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WORKING WITH LEP CLIENTS & INTERPRETERS. Trainers: Sandy Yeung, Kim Vo, Asian Outreach Unit Moriah Nelson, Language Access Fellow, VLP. June 25, 2013. Agenda. Introductions Language Access Advocacy Working with Interpreters Hiring interpreters Best Practices Ethical considerations

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june 25 2013



Sandy Yeung, Kim Vo, Asian Outreach Unit

Moriah Nelson, Language Access Fellow, VLP

June 25, 2013

  • Introductions
  • Language Access Advocacy
  • Working with Interpreters
    • Hiring interpreters
    • Best Practices
    • Ethical considerations
  • Cultural Barriers
group introductions
Group Introductions
  • Name
  • Unit
  • Language(s) you speak
  • Have you had any experience working with/as an interpreter?
language access advocacy numbers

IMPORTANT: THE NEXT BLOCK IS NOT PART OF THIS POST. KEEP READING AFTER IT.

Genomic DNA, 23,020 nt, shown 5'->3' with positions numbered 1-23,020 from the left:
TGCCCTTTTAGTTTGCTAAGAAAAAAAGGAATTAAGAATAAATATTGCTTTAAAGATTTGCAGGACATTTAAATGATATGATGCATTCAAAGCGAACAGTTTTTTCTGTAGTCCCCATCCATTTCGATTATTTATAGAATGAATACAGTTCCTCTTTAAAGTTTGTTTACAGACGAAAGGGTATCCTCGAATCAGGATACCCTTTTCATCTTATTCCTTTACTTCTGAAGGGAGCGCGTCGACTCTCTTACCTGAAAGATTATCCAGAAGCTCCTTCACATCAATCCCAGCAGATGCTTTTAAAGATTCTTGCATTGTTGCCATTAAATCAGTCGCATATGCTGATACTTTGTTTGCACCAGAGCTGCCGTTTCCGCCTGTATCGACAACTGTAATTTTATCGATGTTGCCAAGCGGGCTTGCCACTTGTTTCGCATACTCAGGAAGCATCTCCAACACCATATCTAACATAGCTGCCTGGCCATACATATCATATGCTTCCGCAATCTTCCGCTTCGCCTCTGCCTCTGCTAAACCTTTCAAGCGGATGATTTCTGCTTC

Language Access Advocacy – Numbers
  • What are the top five languages spoken by LEP individuals in Suffolk County?
    • Spanish (49% of LEP population)
    • Chinese (11%)
    • French/Haitian Creole (7.5%)
    • Portuguese (6.7%)
    • Vietnamese (6.7%)
language access advocacy numbers1
Language Access Advocacy – Numbers
  • What are the top five languages spoken by LEP individuals in Norfolk County?
    • Chinese (32% of LEP population)
    • Portuguese (10.3%)
    • Spanish (7.8%)
    • Vietnamese (7.8%)
    • Russian (6.8%)
language access advocacy
Language Access Advocacy
  • Title VI of the Civil Rights Act of 1964
    • Prohibits discrimination based on race, color, or national origin by recipients of federal funding
  • Lau v. Nichols, 414 U.S. 563 (1974)
    • Title VI prohibits national origin discrimination based on language;
    • Ensure LEP individuals have meaningful access to federally funded programs
language access advocacy1
Language Access Advocacy
  • Executive Order 13166
    • Prohibits recipients of federal assistance from discriminating based on national origin by failing to provide meaningful access to LEP individuals
  • DOJ LEP Guidance
    • Federally funded agencies have to issue plan to improve access by LEP persons